Defense Secretary Gen. James Mattis announced Tuesday night that transgender troops will be allowed to serve in the military, pending a study of the issue.
"Once the panel reports its recommendations and following my consultation with the secretary of Homeland Security, I will provide my advice to the president concerning implementation of his policy direction," Mattis said in the statement. "In the interim, current policy with respect to currently serving members will remain in place."
The policy, which was only recently rescinded by the Obama administration, was reimplemented by Trump. The President first tweeted about the reimplemented ban, and then formally notified the Pentagon of the change Friday night.
There had been some caution on the part of the Pentagon in implementing Trump's order in tweet form, with Marine Gen. Joseph Dunford, chairman of the Joint Chiefs of Staff, saying that the policy would not be implemented until a formal notice was given by the White House.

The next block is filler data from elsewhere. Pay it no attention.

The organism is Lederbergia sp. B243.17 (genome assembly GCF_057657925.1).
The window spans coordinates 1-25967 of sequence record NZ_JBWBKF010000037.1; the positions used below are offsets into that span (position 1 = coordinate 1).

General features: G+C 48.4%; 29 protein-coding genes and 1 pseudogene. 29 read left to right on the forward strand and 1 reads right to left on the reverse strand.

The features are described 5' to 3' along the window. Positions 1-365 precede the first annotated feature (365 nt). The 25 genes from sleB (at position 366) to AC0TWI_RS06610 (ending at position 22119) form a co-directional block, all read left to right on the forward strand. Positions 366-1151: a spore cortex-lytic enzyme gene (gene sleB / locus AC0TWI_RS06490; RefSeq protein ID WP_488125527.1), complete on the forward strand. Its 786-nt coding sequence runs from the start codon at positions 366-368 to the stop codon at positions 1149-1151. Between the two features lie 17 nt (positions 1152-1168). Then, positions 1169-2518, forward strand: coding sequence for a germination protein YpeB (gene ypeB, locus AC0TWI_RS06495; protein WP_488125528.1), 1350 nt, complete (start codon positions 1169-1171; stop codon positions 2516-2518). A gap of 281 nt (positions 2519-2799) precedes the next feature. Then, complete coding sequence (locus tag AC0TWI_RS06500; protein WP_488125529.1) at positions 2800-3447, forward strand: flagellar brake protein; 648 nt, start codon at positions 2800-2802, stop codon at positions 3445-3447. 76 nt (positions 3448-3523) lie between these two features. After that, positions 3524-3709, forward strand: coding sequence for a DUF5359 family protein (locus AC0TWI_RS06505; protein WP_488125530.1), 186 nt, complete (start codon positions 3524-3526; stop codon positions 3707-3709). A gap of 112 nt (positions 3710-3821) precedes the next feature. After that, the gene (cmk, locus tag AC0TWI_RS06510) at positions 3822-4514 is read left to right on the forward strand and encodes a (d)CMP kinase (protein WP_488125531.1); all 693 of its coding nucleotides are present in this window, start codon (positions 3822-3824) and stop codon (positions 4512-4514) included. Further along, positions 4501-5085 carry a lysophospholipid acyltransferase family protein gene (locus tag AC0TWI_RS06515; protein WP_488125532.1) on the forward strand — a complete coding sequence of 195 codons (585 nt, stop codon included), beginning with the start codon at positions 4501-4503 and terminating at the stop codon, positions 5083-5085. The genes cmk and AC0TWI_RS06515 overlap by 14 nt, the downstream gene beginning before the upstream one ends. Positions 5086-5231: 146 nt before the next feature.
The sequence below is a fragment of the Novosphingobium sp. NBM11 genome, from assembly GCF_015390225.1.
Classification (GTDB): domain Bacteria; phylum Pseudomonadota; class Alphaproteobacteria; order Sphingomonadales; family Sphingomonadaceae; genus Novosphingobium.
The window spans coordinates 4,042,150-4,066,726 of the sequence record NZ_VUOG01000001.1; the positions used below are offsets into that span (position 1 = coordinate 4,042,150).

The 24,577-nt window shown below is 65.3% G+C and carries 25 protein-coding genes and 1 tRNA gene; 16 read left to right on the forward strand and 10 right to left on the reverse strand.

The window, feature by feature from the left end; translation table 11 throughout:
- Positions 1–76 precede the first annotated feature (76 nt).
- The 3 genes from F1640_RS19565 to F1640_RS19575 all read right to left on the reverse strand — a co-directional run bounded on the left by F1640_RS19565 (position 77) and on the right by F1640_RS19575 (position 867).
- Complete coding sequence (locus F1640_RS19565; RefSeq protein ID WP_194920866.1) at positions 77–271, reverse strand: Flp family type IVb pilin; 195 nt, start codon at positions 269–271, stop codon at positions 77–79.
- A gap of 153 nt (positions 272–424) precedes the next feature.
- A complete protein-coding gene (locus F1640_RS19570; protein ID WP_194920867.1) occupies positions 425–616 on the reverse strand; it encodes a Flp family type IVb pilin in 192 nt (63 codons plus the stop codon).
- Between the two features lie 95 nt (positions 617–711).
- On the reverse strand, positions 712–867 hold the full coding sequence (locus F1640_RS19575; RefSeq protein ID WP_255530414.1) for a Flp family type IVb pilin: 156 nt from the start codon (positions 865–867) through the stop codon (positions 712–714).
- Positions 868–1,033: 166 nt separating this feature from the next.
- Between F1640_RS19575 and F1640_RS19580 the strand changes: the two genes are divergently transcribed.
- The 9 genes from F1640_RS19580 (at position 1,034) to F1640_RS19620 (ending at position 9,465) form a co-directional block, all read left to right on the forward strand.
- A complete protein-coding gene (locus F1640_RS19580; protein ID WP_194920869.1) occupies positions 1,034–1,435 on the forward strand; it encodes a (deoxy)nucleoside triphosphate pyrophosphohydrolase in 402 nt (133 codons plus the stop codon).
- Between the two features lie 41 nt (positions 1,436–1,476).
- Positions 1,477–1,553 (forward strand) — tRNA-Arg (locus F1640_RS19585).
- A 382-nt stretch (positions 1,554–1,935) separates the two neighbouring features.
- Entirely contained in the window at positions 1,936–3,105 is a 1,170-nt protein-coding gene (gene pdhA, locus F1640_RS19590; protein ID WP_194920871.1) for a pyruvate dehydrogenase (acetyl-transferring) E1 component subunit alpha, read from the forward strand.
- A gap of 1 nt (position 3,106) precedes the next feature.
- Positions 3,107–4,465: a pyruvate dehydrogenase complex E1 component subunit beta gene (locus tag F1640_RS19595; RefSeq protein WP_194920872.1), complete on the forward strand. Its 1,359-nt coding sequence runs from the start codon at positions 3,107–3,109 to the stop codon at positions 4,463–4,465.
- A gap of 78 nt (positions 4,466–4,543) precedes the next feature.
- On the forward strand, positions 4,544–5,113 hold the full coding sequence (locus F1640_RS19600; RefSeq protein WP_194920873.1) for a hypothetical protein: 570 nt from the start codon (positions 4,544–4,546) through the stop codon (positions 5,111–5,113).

Mattis's decision means that the Pentagon will have time to consider if transgender soldiers will continue to serve, if the military will subsidize gender reassignment surgery, and how any transgender soldiers might be discharged.
The Pentagon commissioned a study by the RAND Corporation last year to consider the impact of allowing transgender individuals to serve in the military. The study found that a few to several thousand transgender troops are on the active duty, as compared to an overall force of 1.3 million. It also said that health care costs would amount to about $8 million to year, and impact on readiness would be "negligible."
Data provided to the Washington Free Beacon suggests that the cost of gender confirmation surgery would be greater, about $1.3 billion over 10 years.